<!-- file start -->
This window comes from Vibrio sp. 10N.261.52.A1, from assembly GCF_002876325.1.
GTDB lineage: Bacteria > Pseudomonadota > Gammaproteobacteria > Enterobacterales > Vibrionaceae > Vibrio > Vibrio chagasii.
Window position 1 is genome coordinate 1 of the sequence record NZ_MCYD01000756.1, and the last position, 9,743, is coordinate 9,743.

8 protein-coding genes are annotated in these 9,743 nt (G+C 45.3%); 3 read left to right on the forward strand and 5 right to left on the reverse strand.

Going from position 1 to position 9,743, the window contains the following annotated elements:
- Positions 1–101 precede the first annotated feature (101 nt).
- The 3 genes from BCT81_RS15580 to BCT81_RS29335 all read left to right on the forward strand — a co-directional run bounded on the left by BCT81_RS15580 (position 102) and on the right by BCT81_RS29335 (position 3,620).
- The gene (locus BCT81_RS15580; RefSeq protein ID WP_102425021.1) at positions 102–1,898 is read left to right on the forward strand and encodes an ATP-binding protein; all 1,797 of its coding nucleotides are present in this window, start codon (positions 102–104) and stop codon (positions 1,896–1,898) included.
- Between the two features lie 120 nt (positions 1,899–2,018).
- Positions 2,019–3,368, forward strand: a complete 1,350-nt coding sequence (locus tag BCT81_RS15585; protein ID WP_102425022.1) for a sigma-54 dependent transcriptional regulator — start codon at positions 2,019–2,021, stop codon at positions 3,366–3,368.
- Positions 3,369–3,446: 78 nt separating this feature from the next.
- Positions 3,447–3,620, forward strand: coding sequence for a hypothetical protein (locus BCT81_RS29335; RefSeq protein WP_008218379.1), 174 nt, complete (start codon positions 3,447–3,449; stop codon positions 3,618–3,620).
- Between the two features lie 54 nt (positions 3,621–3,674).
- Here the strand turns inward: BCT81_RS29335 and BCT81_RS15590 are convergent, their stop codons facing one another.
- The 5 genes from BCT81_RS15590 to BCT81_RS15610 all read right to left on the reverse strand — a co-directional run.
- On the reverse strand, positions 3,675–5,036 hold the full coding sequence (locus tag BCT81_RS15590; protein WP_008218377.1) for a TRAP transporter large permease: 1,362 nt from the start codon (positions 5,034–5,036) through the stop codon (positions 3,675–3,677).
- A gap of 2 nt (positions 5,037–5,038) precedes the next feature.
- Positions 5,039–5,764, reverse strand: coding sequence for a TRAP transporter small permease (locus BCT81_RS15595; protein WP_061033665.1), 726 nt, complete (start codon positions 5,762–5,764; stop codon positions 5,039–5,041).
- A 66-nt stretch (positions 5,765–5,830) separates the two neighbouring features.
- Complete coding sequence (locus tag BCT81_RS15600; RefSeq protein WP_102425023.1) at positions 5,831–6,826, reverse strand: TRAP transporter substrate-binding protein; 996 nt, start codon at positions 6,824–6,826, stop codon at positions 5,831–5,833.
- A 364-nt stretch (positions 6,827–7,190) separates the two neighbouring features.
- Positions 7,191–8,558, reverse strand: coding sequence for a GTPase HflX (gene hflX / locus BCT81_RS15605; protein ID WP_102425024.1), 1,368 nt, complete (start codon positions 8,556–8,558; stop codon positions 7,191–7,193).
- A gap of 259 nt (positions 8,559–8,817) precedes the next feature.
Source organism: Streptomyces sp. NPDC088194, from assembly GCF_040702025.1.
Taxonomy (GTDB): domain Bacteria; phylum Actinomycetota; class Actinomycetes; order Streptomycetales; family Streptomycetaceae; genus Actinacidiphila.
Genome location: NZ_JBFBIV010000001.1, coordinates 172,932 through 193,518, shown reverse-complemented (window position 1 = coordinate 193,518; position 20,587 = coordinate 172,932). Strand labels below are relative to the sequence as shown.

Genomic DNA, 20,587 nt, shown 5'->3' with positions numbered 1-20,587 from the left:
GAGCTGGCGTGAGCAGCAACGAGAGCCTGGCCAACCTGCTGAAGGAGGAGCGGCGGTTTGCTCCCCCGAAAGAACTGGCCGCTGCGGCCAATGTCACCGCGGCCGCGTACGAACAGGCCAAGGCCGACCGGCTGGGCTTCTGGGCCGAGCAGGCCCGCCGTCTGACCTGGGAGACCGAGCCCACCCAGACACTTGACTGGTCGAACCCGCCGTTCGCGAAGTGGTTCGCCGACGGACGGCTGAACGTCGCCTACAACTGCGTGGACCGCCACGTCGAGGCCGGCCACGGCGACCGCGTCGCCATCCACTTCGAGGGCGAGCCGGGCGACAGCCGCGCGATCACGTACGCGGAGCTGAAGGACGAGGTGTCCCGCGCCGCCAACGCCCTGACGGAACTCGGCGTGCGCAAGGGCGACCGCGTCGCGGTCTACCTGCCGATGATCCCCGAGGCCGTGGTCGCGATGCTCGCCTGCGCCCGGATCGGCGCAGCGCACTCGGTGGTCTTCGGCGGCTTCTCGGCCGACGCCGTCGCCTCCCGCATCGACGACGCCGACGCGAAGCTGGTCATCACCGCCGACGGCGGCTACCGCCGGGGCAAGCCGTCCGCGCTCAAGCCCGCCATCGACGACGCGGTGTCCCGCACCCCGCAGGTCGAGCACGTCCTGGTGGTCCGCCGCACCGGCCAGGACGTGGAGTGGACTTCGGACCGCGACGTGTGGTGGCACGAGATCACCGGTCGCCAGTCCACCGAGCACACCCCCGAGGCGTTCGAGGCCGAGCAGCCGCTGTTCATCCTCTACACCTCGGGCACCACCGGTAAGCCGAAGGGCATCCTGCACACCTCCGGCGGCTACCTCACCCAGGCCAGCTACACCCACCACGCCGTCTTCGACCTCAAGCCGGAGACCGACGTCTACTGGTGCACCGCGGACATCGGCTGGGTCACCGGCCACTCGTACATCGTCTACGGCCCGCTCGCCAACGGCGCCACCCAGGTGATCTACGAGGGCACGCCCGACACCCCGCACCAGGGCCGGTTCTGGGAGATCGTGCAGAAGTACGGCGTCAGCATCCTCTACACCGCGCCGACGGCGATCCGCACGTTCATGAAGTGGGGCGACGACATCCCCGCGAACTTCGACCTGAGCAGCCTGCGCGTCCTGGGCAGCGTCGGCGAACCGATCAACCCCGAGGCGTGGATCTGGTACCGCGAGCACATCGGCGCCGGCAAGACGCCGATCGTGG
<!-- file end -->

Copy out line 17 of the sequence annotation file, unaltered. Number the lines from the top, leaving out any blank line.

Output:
- A gap of 2 nt (positions 5,037–5,038) precedes the next feature.